Biographical Blessings: Brown’s Training
Brown’s life before his conversion, his godly upbringing, had all prepared him in many ways for this life’s work of pastoring, but Brown knew he needed more training. So he applied to the newly formed pastor’s college at the Metropolitan Tabernacle where Charles Spurgeon was the pastor.
The Pastor’s College
“Spurgeon believed that churches had no greater need, at the human level, than the provision of earnest, Spirit-anointed preachers.” The students formed deep friendships, even with Spurgeon, the school’s president, and laughter was common, but the overall mood was one of seriousness as they were trained for pastoral ministry.
Spurgeon didn’t believe the college produced pastors, “that is the work of the Holy Spirit alone,” but the purpose of the college was to ground the men in “the well-tried doctrinal heritage of historic, evangelical Christianity.” All of which was becoming less and less popular in Victorian England.
Spurgeon was following the example of Paul who exhorted his student Timothy, “what you have heard from me in the presence of many witnesses entrust to faithful men, who will be able to teach others also.” (2 Tim 2:2)
This is how the gospel is passed on from one generation to the next– faithfully passing on what you have learned to others who will be able to teach it to others. Paul to Timothy, Timothy to faithful men, faithful men to others.
Every Christian is called to this kind of “handing down ministry” to a certain degree but this responsibility is especially entrusted to pastor-preachers. That’s why Spurgeon started the Pastor’s College, it’s why he invested hours with these students, pouring into them, passing on what he himself had received.
Some lessons Spurgeon taught Brown that would mark his whole ministry:
1. It was a policy of the College to teach men to preach without a manuscript! No sermon notes! We would fail Spurgeon’s standards at Covenant Hope but we did include this as an exercise in our first week with the new interns and all the pastoral staff participated. Each one of us was assigned a verse to preach and given 60 seconds to prepare a 5 minute talk. It was actually really encouraging, as well as challenging. Preachers should be ready to preach “in season and out of season!” (2 Tim 4:1-2)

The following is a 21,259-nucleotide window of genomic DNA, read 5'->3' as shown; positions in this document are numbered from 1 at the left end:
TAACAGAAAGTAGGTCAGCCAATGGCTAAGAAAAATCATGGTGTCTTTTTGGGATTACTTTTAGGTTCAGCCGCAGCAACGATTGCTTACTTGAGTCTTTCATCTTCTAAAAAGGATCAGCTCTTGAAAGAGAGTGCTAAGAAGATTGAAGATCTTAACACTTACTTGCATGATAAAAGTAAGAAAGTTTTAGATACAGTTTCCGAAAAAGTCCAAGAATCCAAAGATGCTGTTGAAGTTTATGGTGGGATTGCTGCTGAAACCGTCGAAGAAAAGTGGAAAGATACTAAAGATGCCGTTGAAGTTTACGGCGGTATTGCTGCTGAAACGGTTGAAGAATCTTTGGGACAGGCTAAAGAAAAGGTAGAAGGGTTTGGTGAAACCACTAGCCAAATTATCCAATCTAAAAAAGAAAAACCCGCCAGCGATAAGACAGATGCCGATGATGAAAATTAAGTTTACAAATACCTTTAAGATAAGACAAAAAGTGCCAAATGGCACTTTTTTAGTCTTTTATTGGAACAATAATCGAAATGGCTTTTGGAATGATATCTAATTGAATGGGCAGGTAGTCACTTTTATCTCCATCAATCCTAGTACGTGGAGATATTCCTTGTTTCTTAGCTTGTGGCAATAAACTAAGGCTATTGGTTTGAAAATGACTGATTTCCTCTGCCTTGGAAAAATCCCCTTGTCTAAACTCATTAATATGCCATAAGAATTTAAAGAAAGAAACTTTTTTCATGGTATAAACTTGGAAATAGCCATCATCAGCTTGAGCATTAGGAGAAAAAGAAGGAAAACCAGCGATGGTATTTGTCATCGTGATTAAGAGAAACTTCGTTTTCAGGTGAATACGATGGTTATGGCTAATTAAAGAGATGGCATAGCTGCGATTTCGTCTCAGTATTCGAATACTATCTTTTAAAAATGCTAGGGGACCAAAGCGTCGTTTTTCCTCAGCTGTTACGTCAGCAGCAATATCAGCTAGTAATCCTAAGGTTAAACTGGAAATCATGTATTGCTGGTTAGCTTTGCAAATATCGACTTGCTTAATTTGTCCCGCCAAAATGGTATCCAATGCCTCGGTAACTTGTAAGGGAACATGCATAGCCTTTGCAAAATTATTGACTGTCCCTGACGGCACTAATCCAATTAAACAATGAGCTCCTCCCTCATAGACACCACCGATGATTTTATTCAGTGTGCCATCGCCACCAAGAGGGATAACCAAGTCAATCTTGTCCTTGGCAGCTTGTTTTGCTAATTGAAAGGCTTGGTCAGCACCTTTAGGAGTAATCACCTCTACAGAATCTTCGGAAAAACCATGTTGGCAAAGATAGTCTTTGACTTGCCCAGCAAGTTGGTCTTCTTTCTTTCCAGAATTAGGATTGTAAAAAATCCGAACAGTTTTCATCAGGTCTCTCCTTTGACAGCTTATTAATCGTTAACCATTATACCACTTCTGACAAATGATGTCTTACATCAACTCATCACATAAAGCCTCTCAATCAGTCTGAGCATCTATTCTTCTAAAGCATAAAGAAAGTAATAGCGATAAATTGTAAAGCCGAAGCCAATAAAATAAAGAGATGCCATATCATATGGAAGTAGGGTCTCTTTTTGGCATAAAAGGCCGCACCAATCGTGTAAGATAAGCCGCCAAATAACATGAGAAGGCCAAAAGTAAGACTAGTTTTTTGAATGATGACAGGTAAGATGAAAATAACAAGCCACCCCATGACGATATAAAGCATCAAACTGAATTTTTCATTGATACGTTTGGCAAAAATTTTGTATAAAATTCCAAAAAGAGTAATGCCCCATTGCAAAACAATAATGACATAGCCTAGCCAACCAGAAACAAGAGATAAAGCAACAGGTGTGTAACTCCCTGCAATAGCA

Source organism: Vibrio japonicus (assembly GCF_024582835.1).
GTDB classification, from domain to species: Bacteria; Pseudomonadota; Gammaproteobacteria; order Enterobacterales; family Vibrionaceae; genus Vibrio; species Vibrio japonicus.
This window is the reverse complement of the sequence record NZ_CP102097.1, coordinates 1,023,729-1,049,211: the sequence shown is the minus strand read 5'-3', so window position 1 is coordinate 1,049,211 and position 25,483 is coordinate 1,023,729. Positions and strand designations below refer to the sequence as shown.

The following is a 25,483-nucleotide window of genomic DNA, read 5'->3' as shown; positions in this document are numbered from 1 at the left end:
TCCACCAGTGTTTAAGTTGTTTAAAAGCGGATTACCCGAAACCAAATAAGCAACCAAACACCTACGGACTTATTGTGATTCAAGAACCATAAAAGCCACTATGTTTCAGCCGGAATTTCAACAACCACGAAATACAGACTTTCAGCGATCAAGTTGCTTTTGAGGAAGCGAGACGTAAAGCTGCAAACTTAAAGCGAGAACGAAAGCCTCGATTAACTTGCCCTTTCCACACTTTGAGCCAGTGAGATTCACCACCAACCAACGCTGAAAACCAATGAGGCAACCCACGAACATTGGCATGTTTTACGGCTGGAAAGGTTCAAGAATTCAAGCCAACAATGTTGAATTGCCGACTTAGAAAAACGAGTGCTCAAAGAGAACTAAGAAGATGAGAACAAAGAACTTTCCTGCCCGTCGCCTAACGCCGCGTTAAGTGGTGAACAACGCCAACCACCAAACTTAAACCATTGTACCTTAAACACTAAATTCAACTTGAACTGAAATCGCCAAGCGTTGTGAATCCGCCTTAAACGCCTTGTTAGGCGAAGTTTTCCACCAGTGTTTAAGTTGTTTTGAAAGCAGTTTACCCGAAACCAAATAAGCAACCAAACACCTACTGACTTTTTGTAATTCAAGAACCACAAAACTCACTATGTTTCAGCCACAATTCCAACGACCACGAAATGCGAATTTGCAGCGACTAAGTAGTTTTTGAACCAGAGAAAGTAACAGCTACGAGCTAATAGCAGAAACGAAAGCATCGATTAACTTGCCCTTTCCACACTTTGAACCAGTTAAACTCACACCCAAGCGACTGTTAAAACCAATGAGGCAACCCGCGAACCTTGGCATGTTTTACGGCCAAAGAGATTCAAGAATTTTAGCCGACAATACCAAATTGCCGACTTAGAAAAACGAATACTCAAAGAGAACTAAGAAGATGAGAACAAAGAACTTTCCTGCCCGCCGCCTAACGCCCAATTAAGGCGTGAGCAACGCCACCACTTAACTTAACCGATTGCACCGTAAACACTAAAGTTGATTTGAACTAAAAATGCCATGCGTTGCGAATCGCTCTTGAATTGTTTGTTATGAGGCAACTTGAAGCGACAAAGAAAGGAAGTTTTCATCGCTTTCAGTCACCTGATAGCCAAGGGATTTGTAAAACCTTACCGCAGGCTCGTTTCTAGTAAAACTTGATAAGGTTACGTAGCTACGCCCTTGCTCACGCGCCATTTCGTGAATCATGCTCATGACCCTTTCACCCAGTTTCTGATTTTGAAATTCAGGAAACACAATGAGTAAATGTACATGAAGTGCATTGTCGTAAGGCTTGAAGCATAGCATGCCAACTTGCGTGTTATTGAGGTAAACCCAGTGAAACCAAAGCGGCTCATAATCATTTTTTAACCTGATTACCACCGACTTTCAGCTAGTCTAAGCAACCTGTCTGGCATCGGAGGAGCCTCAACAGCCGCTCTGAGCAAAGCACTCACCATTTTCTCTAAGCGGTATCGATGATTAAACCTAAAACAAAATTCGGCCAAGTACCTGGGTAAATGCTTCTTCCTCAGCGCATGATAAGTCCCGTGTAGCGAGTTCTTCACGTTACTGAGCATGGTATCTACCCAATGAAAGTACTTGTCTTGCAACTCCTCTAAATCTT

2. Use of illustrations in teaching and preaching. “If he could present the truth as a picture, as well as a proposition in words, he would do so.”
3. The emphasis on salvation given that we might serve God. “Redemption then service. God never saved a man to let him have an easy life.” The point being that the gospel declares us holy, and makes us holy. It is the ground for both our justification and our sanctification.
Pray for our pastors/elders as we seek to grow in rightly handling the word of truth so that it bears fruit in our church. Pray Covenant Hope Church would be marked by service for the LORD flowing from our salvation in the Lord Jesus, who came to serve us by giving his life as a ransom.
While we don’t have a Pastor’s College, our Pastoral Internship is driven by the same convictions that motivated Spurgeon to train Brown and his fellow students.
So pray for our interns to grow to serve faithfully and be equipped to teach others also.
Get to know them, have them and their families over for dinner. Encourage them in this season of preparation.
Grace and peace,